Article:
Keeping up, hanging on

Having just been tapped to take over as Grievance chair next year, our president and office manager have begun funneling requests for help/advice to me.  Yesterday there were two, and I’m already beginning to sense just how busy things are going to be.  Without revealing details I shouldn’t, and to show how Orwellian things can be…  

One of the questions was about hiring policy.  According to our CBA, when a candidate has successfully completed the interview process and has been vetted, departments’ full-time faculty have to vote on whether to offer the position.  There are exclusions from the vote for faculty who are related in various to ways to candidates, but otherwise, everybody votes (including the department chair, who’s defined by the CBA as faculty).  It gets confusing later in the CBA article, though, when the article stipulates that the department chair ALSO gets a hiring recommendation separate from his/her vote with the faculty.  The problem is that the contract says the chair forwards the department’s recommendation along with his/her own, but doesn’t say in between that he/she writes her own. 

Making it a bit more complicated, our department has–in anybody’s memory–never had a chair override or recommend differently from the department vote, which is probably why I had no idea the chair even got a separate recommendation.  So I had to spend an hour or so, running around my building, canvassing other department chairs to see how they interpreted the article.  Turns out that, in a rare moment, the CBA means what it says (hooray!).  I, personally, don’t have a problem with the chair getting two inputs. 

I can also understand, already, why it is that other Grievance officers can cite the CBA chapter and verse from memory.  The other inquiry I had yesterday was answered directly in one of the articles, which I just had happened not to look at at first.  So I felt kinda dopey when I asked somebody who knew off the top of his head.  This too shalt pass :).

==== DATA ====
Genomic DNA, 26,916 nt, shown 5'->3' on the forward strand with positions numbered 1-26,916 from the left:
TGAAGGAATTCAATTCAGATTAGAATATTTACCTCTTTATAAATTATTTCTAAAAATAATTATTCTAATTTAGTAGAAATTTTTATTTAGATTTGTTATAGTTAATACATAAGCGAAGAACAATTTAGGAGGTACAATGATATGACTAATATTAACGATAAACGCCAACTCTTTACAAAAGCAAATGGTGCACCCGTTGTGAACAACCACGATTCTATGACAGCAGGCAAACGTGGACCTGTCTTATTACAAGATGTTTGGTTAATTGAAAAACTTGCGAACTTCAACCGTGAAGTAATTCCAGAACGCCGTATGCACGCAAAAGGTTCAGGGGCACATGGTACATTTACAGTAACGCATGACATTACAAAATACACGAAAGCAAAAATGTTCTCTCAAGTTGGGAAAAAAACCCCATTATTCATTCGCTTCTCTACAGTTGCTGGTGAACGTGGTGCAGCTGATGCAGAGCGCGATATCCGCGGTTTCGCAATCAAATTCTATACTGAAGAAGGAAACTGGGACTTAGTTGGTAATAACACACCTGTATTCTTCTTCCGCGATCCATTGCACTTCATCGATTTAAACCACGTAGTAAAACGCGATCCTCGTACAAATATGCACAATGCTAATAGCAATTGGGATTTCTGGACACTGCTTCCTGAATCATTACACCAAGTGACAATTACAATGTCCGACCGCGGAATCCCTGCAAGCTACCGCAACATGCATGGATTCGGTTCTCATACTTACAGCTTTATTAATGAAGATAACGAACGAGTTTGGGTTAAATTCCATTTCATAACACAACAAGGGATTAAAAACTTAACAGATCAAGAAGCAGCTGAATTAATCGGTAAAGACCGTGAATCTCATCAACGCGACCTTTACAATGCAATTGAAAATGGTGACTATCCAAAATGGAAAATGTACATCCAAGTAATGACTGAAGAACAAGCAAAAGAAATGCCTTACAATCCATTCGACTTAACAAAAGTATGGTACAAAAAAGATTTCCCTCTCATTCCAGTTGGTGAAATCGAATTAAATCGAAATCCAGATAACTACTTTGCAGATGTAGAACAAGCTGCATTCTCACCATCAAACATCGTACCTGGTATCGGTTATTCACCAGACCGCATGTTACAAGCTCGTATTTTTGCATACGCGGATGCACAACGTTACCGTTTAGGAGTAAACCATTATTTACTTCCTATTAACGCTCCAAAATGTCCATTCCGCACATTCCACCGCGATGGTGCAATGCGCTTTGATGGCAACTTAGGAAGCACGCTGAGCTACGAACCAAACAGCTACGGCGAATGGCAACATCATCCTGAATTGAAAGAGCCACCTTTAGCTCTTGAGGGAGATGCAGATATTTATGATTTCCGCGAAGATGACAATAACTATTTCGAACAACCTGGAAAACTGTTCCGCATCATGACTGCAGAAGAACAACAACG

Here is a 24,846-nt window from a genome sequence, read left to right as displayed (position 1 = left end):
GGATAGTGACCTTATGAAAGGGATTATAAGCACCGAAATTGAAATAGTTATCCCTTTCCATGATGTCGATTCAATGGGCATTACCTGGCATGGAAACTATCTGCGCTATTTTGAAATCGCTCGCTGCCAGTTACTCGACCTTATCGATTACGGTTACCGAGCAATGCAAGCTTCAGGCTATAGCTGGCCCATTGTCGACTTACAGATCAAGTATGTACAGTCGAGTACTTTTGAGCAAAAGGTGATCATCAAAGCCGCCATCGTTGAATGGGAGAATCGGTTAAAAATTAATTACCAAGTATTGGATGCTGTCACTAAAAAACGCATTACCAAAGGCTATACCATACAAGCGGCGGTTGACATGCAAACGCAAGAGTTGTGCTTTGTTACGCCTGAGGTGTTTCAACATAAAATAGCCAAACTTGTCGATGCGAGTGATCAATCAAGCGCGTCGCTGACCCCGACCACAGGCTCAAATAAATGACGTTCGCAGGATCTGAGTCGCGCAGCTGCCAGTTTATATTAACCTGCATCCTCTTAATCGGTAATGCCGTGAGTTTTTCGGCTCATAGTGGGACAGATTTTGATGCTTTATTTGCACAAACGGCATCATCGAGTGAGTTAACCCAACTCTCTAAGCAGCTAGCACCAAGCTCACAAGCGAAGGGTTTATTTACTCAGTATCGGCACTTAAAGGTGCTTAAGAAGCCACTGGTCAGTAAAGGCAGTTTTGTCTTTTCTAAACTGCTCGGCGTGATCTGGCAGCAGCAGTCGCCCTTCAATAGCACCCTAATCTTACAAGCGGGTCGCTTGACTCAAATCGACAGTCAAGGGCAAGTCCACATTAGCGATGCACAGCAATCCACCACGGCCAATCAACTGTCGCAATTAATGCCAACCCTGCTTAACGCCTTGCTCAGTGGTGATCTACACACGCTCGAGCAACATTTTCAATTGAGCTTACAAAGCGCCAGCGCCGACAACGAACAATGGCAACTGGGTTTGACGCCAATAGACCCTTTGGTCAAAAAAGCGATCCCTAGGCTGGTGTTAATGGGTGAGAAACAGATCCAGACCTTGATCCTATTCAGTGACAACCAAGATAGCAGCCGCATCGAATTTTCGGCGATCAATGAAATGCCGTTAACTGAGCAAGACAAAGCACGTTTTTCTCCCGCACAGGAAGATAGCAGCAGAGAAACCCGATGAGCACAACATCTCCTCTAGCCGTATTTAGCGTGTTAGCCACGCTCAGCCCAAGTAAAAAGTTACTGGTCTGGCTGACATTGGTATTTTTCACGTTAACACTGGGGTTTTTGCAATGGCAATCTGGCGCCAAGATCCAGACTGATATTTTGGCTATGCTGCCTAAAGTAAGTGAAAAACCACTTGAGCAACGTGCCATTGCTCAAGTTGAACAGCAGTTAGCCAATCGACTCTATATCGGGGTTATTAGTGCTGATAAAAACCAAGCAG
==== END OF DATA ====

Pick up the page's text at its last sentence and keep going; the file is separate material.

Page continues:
The bad news from yesterday was my discovery that one of my comp classes hasn’t been doing its homework, either the readings assigned for class (which makes discussions kinda tricky) or the secondary research for their papers.  Balancing flexibility with letting classes get away with things is the central tension of my teaching life.  They’re probably lucky that it’s late in the semester and I’m as burned out as they are; losing my temper doesn’t happen often, but when it does, it’s not pretty.  So I partronized them for a few minutes but then got on with other work.  Very low expectation on my part that they’ll get back on the ball until the last minute, but I do have some confidence that they will by then. 

Loving what my graduate students are doing in the Capstone course.  They’ve all been so on-the-verge-of-panicked all semester, and now that their work is coming to some kind of fruition, it’s really cool.  Of course there’s no way they could have foreseen it, even though I told them this would happen.  It’s very exciting. 

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